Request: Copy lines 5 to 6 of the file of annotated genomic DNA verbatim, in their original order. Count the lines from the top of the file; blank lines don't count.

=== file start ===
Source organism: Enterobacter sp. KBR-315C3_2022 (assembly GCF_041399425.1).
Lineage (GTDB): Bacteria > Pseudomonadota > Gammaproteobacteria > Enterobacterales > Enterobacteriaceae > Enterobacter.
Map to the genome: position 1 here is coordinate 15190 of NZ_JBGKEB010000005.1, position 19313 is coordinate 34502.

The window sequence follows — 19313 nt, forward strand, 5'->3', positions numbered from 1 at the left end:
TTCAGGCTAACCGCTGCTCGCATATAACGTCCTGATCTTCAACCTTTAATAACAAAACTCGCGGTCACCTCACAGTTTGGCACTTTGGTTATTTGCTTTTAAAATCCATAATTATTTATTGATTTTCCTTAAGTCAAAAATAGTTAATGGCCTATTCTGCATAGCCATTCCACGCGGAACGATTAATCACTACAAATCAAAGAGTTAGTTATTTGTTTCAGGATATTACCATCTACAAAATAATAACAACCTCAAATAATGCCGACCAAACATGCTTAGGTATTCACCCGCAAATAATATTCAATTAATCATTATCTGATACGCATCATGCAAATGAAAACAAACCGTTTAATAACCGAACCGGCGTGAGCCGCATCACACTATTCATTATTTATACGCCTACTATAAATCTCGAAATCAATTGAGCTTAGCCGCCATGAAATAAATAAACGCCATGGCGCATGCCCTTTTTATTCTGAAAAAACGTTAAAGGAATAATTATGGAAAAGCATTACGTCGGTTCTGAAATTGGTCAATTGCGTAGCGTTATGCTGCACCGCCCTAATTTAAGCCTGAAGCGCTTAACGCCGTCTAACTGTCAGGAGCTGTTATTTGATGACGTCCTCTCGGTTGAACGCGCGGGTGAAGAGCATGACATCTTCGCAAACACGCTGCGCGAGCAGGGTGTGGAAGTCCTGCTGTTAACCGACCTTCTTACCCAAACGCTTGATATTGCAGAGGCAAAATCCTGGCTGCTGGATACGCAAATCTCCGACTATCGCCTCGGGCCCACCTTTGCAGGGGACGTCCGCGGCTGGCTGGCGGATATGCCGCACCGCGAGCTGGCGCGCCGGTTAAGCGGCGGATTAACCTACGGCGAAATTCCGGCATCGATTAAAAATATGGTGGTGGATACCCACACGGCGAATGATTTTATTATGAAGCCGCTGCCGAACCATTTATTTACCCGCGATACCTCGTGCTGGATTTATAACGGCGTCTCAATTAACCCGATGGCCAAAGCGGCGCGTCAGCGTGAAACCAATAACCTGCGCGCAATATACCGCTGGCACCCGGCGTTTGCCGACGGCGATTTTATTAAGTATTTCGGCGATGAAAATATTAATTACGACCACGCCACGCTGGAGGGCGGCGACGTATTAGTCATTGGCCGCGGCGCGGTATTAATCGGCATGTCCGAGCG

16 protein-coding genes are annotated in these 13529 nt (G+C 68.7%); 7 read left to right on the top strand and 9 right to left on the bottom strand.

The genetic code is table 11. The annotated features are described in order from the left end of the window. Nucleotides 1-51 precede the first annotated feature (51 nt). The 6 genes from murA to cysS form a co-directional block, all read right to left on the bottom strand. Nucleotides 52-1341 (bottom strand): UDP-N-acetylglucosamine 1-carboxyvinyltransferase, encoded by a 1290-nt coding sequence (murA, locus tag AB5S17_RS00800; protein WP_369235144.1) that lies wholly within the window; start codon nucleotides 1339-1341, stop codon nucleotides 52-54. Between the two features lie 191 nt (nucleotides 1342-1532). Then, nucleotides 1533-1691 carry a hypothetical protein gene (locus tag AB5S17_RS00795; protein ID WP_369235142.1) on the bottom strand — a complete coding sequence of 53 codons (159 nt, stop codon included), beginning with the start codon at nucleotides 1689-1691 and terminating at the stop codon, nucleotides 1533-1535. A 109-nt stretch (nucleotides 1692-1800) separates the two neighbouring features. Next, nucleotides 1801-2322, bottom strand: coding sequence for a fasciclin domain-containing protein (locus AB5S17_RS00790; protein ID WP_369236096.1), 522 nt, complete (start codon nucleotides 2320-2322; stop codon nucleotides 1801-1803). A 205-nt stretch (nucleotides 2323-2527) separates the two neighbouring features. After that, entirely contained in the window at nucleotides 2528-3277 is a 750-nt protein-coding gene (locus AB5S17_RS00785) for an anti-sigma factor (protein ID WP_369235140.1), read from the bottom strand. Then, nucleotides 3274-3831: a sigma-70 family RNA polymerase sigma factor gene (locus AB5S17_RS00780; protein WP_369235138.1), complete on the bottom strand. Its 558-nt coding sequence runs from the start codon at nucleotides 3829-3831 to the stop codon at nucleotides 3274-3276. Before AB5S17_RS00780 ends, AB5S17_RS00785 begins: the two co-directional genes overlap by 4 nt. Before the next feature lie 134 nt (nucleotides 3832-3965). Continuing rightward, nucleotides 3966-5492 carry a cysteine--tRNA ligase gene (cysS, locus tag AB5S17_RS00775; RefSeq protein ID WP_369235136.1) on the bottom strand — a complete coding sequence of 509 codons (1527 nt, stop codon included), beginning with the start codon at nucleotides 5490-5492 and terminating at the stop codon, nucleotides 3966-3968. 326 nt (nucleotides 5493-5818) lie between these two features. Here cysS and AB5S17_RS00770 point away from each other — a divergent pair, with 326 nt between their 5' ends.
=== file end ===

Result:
TTCAGGCTAACCGCTGCTCGCATATAACGTCCTGATCTTCAACCTTTAATAACAAAACTCGCGGTCACCTCACAGTTTGGCACTTTGGTTATTTGCTTTTAAAATCCATAATTATTTATTGATTTTCCTTAAGTCAAAAATAGTTAATGGCCTATTCTGCATAGCCATTCCACGCGGAACGATTAATCACTACAAATCAAAGAGTTAGTTATTTGTTTCAGGATATTACCATCTACAAAATAATAACAACCTCAAATAATGCCGACCAAACATGCTTAGGTATTCACCCGCAAATAATATTCAATTAATCATTATCTGATACGCATCATGCAAATGAAAACAAACCGTTTAATAACCGAACCGGCGTGAGCCGCATCACACTATTCATTATTTATACGCCTACTATAAATCTCGAAATCAATTGAGCTTAGCCGCCATGAAATAAATAAACGCCATGGCGCATGCCCTTTTTATTCTGAAAAAACGTTAAAGGAATAATTATGGAAAAGCATTACGTCGGTTCTGAAATTGGTCAATTGCGTAGCGTTATGCTGCACCGCCCTAATTTAAGCCTGAAGCGCTTAACGCCGTCTAACTGTCAGGAGCTGTTATTTGATGACGTCCTCTCGGTTGAACGCGCGGGTGAAGAGCATGACATCTTCGCAAACACGCTGCGCGAGCAGGGTGTGGAAGTCCTGCTGTTAACCGACCTTCTTACCCAAACGCTTGATATTGCAGAGGCAAAATCCTGGCTGCTGGATACGCAAATCTCCGACTATCGCCTCGGGCCCACCTTTGCAGGGGACGTCCGCGGCTGGCTGGCGGATATGCCGCACCGCGAGCTGGCGCGCCGGTTAAGCGGCGGATTAACCTACGGCGAAATTCCGGCATCGATTAAAAATATGGTGGTGGATACCCACACGGCGAATGATTTTATTATGAAGCCGCTGCCGAACCATTTATTTACCCGCGATACCTCGTGCTGGATTTATAACGGCGTCTCAATTAACCCGATGGCCAAAGCGGCGCGTCAGCGTGAAACCAATAACCTGCGCGCAATATACCGCTGGCACCCGGCGTTTGCCGACGGCGATTTTATTAAGTATTTCGGCGATGAAAATATTAATTACGACCACGCCACGCTGGAGGGCGGCGACGTATTAGTCATTGGCCGCGGCGCGGTATTAATCGGCATGTCCGAGCG

16 protein-coding genes are annotated in these 13529 nt (G+C 68.7%); 7 read left to right on the top strand and 9 right to left on the bottom strand.